The National Grid in a World of Changing Electricity Consumption
Brief History of British Energy
Ever since Prime Minster Stanley Baldwin announced in 1926 that he wanted Britain to become a land of cheap and abundant energy, free flowing power has become essential to modern life. There are rightly serious concerns over energy consumption in the United Kingdom especially when we consider that nuclear power stations are coming to the end of their life, significant amounts of nuclear and coal fuelled capacity are set to be retired between now and 2016 and the ever declining gas supplies.
So what is being done to challenge this? Despite the growing investment in sustainable energy sources, policy makers seem to accept that British modern life relies on free flowing power. The National Grid has developed the STOR program to in effect ensure that demand is met without wasting energy unnecessarily.
Electricity: Where would we be without it?
Electricity in the 1920’s was unreliable, rare and highly expensive for the average householder. The Government started the National Grid to help alleviate these problems but also to match both France and Germany who by the early 1920’s had relatively sophisticated energy supplies.
Just 85 years ago coal and gas ruled, with just 6% of households having any access to an electricity supply. Electricity was once expensive for the average householder and was highly unpredictable. Before the implementation of the National Grid, voltages would often vary from street to street. The Electricity Supply Act of 1926 was the single biggest peacetime construction project that Britain had ever seen. The National Grid consists of 4,000 miles of transmission cable, connecting the 122 most efficient power stations in the country.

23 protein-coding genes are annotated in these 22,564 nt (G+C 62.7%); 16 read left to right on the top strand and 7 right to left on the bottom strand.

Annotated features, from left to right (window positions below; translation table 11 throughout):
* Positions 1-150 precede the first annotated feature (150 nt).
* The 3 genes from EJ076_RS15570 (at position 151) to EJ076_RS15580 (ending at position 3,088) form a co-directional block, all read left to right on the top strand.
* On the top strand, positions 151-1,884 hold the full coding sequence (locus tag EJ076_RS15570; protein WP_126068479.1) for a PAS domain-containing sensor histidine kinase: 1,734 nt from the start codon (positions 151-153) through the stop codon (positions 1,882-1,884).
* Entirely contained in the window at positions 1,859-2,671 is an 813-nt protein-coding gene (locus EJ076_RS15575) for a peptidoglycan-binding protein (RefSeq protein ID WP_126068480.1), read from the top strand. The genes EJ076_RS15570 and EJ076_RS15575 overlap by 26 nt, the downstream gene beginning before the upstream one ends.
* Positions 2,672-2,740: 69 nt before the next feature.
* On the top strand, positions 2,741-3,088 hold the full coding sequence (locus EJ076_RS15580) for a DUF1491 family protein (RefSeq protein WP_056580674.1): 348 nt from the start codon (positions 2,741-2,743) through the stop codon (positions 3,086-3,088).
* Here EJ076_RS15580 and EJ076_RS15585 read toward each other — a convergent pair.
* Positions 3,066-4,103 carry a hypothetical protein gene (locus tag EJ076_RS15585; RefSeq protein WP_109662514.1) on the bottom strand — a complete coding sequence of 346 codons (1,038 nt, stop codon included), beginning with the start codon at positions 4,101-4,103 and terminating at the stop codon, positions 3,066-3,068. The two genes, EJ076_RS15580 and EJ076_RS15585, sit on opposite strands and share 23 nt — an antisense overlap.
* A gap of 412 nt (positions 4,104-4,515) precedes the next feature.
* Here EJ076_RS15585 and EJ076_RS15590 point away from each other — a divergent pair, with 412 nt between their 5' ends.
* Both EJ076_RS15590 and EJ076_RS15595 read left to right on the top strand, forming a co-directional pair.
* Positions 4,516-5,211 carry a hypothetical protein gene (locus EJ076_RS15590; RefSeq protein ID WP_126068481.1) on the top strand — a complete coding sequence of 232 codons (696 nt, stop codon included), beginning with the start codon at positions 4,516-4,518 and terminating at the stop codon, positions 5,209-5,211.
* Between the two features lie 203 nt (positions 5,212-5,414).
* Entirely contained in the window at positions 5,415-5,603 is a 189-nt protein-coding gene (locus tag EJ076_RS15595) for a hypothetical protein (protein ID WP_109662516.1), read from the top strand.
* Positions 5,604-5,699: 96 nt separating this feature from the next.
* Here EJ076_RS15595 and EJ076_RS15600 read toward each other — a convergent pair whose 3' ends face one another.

So what does the future hold for the National Grid? The period from now and 2030 is covered by legislation on renewable energy and carbon emissions. By 2050, 15% of Britain’s energy will come from renewable sources. With that in mind, is the STOR program a green solution to the country’s rising dependence on the National Grid?
What is STOR and why is it needed?
‘STOR capacity has been calculated to double in the coming decade from 4GW to 8Gw.’
The National Grid introduced the Short Term Operating Reserve in 2007 to provide rapid resources to the electrical grid as a way of responding to the challenges of a sudden increase or reduction in the demand for energy across the United Kingdom. The system is one of the National Grids most important tools for securing the national electricity system in real time. The Grid pays a rent for STOR capacity and pays a usage charge to the company when the reserve is needed.
STOR is an innovative service, whereby the service provider delivers a contracted level of power when instructed by the National Grid. The STOR program allows for the provision of additional active power from generators to increase or reduce demand.
Companies offer the National Grid power in two forms; Committed and Flexible. Committed service providers undertake to offer service availability in all of the required availability windows in each of the seasons. Companies who accept the tender commit to buying all services offered.
Flexible service providers are not obliged to offer services in all availability windows and with that the National Grid is not obliged to accept and buy all the services offered.
What you need to get involved
At certain times of the day the National Grid needs to reserve power in the form of either generation or demand reduction to be able to deal with actual demand being greater than forecast.
A STOR provider must be able to:
- Offer a minimum of 3MW or more of generation or steady demand reduction (this can be from more than one site)
- Deliver full MW within 240 minutes or less from receiving instructions from National Grid
- Provide full MW for at least 2 hours when instructed
- Have a Recovery Period after provision of Reserve of not more than 1200 minutes (20 hours)
- Be able to provide STOR at least 3 times a week.